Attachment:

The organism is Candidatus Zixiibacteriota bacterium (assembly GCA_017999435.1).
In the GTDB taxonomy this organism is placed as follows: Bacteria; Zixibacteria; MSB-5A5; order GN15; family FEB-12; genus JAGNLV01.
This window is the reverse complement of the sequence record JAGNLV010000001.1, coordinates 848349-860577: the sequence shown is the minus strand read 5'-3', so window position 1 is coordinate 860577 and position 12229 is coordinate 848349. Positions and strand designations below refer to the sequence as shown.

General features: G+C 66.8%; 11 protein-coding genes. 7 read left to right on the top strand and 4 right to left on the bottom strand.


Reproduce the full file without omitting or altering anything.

The organism is Candidatus Zixiibacteriota bacterium (assembly GCA_017999435.1).
In the GTDB taxonomy this organism is placed as follows: Bacteria; Zixibacteria; MSB-5A5; order GN15; family FEB-12; genus JAGNLV01.
This window is the reverse complement of the sequence record JAGNLV010000001.1, coordinates 848349-860577: the sequence shown is the minus strand read 5'-3', so window position 1 is coordinate 860577 and position 12229 is coordinate 848349. Positions and strand designations below refer to the sequence as shown.

General features: G+C 66.8%; 11 protein-coding genes. 7 read left to right on the top strand and 4 right to left on the bottom strand.